Burning Fossil Fuels: Effects on the Planet

This article is an excerpt from the Shortform book guide to "How to Avoid a Climate Disaster" by Bill Gates. Shortform has the world's best summaries and analyses of books you should be reading.

Like this article? Sign up for a free trial here.

How does burning fossil fuels harm the planet? Is it possible to prevent, or at least, to slow down the damage?

Burning fossil fuels creates greenhouse gases, preventing heat from evaporating into the atmosphere. As a result, the planet’s temperature rises, leading to a host of devastating effects, including rising sea levels, extreme weather fluctuations, and various health risks.

Keep reading to learn about the effects of burning fossil fuels on the planet’s atmosphere.

Fossil Fuels and Global Temperature

Advanced and developing economies rely heavily on fossil fuels (primarily coal, oil, and natural gas) and the energy they release during combustion. Fossil fuels power manufacturing, electricity generation, transportation, agriculture, and almost all activities of daily living in advanced economies. The effect of burning fossil fuels for energy is the release of carbon dioxide, which is a greenhouse gas. Because of their molecular structure, greenhouse gases trap heat that would otherwise radiate out to space in Earth’s atmosphere. The higher the concentration of greenhouse gases in the atmosphere, the more heat is trapped and the warmer the Earth becomes; hence the term “global warming.”

Note: Carbon dioxide is the most abundant greenhouse gas in the atmosphere. Gates often uses the term carbon or carbon dioxide as a catch-all for the warming potential of all the major greenhouse gases (carbon dioxide, methane, nitrous oxide, and fluorinated gases) converted to their equivalent warming potential as carbon dioxide. 

Atmospheric carbon dioxide levels skyrocketed in the mid-1800s when fossil fuel usage took off during the Industrial Revolution. Today, humans pump around 51 billion tons of carbon dioxide into the atmosphere yearly. As Gates explains, this additional carbon dioxide has led to an average global temperature increase of 1 degree Celsius since the Industrial Revolution, with the potential to warm by four to eight degrees by the end of this century. A few degrees may not sound like a lot, but for context, Gates notes that there’s only a six-degree difference between the average temperature now and during the last ice age.

Burning Fossil Fuels Accelerates a Natural Process

The carbon atoms in fossil fuels would still end up in the atmosphere even without humans digging them up and burning them, but the process would take much longer. All of the carbon atoms on Earth continuously cycle through four main reservoirs: the atmosphere, living plants and animals, rocks and sediment, and the ocean. While the carbon itself doesn’t change, it bonds to other atoms to form different molecules along the way; for example, carbon dioxide gas in the atmosphere, glucose in plants, calcium carbonate in shells, and limestone and shale in rocks. This circulation of carbon between the lithosphere (rocks), the biosphere (life), the ocean, and the atmosphere is called the carbon cycle.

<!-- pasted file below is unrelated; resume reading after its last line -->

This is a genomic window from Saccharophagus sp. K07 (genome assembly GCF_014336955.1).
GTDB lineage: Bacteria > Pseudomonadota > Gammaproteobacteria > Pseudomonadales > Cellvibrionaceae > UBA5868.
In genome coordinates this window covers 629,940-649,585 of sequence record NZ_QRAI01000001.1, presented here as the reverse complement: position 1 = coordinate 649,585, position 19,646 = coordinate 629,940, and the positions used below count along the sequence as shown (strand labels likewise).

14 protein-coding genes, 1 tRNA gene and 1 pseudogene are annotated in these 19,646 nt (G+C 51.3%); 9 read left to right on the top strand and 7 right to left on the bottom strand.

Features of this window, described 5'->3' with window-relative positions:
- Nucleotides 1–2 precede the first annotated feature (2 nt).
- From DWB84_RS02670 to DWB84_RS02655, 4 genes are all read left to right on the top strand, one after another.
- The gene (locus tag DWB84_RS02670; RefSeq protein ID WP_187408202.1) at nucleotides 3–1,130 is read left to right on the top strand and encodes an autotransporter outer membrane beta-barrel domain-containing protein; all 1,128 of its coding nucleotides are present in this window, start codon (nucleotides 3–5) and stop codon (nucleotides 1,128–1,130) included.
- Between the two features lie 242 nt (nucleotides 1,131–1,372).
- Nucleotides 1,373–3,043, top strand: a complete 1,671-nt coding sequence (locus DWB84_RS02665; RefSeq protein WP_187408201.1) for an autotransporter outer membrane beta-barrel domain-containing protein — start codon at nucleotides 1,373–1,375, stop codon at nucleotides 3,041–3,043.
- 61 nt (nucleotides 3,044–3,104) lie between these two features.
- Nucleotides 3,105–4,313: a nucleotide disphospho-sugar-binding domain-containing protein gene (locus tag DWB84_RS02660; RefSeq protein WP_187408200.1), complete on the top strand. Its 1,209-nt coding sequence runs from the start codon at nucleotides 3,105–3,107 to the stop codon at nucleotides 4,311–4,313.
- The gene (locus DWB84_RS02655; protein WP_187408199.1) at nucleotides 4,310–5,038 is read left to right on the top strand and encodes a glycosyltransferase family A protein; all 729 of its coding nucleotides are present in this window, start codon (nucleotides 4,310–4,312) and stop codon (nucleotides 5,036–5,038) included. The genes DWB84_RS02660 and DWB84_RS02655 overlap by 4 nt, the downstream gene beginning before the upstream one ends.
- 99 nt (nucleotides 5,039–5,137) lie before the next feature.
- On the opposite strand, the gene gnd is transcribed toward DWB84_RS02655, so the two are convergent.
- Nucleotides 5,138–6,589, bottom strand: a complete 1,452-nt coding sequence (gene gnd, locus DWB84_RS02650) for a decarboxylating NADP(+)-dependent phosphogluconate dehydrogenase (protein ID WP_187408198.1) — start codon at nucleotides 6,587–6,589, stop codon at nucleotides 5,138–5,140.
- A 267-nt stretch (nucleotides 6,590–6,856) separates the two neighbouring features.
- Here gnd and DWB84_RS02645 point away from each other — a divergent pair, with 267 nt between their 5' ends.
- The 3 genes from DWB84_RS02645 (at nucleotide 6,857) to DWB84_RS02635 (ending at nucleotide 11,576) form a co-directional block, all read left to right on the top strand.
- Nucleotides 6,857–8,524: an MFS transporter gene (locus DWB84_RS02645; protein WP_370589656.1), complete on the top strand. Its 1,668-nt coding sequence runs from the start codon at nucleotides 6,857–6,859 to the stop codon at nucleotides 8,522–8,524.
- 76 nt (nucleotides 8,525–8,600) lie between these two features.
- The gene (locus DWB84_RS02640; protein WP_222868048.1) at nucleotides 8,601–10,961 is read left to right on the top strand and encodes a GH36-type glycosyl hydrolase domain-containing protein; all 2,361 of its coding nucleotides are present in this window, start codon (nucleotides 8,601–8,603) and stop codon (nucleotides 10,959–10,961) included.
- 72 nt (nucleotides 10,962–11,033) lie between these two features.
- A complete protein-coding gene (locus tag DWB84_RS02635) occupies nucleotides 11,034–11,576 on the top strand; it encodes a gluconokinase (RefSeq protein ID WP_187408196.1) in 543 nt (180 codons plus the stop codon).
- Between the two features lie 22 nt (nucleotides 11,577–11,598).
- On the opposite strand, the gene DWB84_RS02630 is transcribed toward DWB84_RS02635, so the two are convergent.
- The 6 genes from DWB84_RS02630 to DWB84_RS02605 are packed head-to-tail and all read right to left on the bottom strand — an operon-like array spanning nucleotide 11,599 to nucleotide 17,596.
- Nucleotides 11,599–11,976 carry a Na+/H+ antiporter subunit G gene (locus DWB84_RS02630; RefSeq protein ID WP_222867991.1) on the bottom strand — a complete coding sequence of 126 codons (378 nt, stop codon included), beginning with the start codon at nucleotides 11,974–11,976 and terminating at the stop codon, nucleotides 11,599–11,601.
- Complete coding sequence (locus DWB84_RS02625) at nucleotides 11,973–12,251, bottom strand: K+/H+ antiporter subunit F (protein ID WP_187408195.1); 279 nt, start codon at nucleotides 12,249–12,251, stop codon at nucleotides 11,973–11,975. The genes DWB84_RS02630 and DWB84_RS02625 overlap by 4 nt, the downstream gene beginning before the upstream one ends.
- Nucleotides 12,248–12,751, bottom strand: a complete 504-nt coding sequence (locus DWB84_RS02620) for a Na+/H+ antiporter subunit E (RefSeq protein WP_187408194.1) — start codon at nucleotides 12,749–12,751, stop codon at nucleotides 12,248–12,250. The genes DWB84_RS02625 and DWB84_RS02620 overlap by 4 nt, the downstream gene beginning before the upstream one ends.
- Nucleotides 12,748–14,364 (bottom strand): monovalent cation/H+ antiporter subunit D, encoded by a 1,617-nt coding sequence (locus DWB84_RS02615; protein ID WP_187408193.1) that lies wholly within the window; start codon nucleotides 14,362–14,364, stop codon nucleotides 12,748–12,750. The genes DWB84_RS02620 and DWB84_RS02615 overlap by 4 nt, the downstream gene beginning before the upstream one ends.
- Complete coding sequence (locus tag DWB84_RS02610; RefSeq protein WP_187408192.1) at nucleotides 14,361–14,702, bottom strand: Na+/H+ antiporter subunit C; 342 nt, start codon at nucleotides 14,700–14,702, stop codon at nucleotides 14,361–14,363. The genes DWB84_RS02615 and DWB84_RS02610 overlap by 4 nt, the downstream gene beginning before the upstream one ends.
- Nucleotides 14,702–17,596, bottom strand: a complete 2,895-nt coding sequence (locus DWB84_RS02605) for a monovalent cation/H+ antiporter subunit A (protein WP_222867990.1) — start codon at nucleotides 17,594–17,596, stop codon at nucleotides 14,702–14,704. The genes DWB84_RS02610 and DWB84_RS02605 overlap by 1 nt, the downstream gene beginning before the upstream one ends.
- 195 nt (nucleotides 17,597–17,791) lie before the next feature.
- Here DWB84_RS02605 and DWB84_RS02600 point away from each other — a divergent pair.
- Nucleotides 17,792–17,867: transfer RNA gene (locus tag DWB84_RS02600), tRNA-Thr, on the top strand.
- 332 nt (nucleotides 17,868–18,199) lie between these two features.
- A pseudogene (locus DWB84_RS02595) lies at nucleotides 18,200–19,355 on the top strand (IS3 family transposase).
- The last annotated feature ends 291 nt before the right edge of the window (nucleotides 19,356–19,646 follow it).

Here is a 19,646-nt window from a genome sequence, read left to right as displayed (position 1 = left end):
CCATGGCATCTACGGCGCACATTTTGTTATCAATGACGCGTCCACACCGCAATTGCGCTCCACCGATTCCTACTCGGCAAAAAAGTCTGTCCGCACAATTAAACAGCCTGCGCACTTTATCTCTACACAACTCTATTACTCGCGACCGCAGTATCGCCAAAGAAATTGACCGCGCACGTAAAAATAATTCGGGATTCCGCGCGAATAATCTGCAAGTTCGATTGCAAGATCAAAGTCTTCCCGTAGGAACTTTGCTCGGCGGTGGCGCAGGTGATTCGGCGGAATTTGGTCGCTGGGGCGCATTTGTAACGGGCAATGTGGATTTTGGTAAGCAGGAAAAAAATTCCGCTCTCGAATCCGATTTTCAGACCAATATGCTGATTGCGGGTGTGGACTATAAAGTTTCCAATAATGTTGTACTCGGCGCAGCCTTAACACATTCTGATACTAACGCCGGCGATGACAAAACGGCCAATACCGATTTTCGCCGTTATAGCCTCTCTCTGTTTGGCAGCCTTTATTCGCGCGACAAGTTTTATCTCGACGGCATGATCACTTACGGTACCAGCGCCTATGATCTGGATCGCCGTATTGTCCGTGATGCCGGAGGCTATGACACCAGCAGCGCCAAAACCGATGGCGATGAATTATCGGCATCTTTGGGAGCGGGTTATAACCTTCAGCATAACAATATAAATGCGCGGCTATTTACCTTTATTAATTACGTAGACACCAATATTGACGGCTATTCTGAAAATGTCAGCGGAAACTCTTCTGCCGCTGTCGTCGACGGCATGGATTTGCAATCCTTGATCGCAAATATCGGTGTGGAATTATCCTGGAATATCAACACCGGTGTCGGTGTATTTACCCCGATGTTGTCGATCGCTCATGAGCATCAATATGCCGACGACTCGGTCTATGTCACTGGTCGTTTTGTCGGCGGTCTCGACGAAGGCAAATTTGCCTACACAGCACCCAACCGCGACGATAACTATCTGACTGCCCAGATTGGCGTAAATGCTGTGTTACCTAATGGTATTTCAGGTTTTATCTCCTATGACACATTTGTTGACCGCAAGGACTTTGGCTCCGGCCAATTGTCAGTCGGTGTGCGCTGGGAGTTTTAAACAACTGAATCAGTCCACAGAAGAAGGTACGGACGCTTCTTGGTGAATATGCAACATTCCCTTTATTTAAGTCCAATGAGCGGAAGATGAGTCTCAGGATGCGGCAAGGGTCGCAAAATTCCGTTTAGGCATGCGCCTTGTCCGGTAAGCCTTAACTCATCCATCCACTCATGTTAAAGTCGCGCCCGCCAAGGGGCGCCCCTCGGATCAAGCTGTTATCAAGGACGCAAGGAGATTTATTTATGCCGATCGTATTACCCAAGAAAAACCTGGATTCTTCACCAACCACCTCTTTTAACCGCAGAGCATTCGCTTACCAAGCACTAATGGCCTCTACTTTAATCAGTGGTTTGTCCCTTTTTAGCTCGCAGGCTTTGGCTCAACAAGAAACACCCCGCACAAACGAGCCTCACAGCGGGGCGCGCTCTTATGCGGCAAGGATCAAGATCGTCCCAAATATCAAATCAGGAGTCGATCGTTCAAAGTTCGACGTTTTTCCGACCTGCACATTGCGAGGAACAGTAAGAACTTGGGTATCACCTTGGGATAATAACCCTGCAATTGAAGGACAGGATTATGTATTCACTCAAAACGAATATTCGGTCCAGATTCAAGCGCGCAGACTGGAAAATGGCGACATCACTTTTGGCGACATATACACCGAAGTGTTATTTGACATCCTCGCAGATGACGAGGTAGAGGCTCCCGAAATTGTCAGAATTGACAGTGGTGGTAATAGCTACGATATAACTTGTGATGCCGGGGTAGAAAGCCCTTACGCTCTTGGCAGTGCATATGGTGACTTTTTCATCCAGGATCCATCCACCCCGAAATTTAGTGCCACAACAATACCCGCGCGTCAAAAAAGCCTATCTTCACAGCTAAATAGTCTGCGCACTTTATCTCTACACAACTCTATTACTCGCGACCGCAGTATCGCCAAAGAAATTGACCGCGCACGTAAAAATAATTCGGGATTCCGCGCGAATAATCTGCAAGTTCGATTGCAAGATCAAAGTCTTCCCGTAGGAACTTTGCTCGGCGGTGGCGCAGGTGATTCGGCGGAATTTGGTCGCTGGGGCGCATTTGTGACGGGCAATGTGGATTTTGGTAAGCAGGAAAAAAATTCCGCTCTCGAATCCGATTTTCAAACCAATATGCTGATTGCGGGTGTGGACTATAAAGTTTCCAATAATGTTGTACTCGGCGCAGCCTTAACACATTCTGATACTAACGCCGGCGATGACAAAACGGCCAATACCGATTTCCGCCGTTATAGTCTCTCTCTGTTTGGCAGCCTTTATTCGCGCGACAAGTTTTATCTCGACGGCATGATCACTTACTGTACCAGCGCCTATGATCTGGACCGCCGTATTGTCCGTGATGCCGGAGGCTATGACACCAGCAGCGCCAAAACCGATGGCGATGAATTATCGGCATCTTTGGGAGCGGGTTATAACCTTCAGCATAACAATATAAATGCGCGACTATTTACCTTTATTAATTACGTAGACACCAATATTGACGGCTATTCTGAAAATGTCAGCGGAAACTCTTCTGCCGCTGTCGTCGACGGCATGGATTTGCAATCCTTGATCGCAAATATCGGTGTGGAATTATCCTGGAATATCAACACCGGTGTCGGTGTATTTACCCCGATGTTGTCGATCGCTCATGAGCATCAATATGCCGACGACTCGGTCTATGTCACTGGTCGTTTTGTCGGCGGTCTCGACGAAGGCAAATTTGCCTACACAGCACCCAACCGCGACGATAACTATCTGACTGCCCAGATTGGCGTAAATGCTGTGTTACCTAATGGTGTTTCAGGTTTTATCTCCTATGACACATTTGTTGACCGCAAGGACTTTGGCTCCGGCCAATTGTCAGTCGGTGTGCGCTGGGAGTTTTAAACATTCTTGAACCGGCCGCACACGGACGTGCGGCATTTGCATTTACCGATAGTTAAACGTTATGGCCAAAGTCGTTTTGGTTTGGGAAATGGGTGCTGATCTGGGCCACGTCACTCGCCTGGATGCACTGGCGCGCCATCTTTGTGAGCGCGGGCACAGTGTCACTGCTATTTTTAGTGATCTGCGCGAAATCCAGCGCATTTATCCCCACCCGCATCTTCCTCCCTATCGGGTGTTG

Without human intervention, it would take millions of years for the carbon in rocks and fossil fuels to make its way back to the atmosphere via volcanic eruptions, and the amount of carbon stored in Earth’s crust and the atmosphere would remain relatively balanced. However, humans have accelerated the movement of carbon to the atmosphere by emitting the equivalent of a Mount St. Helens eruption every two and a half hours! (We add over 50 billion tons of carbon dioxide to the 130 to 380 million tons emitted by volcanoes annually.) Since we don’t pull that carbon dioxide back out of the atmosphere, we can think of our reliance on fossil fuels as unbalancing the carbon cycle, resulting in a warmer planet.
Burning Fossil Fuels: Effects on the Planet

———End of Preview———

Like what you just read? Read the rest of the world's best book summary and analysis of Bill Gates's "How to Avoid a Climate Disaster" at Shortform.

Here's what you'll find in our full How to Avoid a Climate Disaster summary:

  • Bill Gates's technology-based strategies for reducing global carbon emissions
  • The challenges and limitations that come with fighting climate change
  • The roles governments, private entities, and individuals must play to save the planet

Darya Sinusoid

Darya’s love for reading started with fantasy novels (The LOTR trilogy is still her all-time-favorite). Growing up, however, she found herself transitioning to non-fiction, psychological, and self-help books. She has a degree in Psychology and a deep passion for the subject. She likes reading research-informed books that distill the workings of the human brain/mind/consciousness and thinking of ways to apply the insights to her own life. Some of her favorites include Thinking, Fast and Slow, How We Decide, and The Wisdom of the Enneagram.

Leave a Reply

Your email address will not be published. Required fields are marked *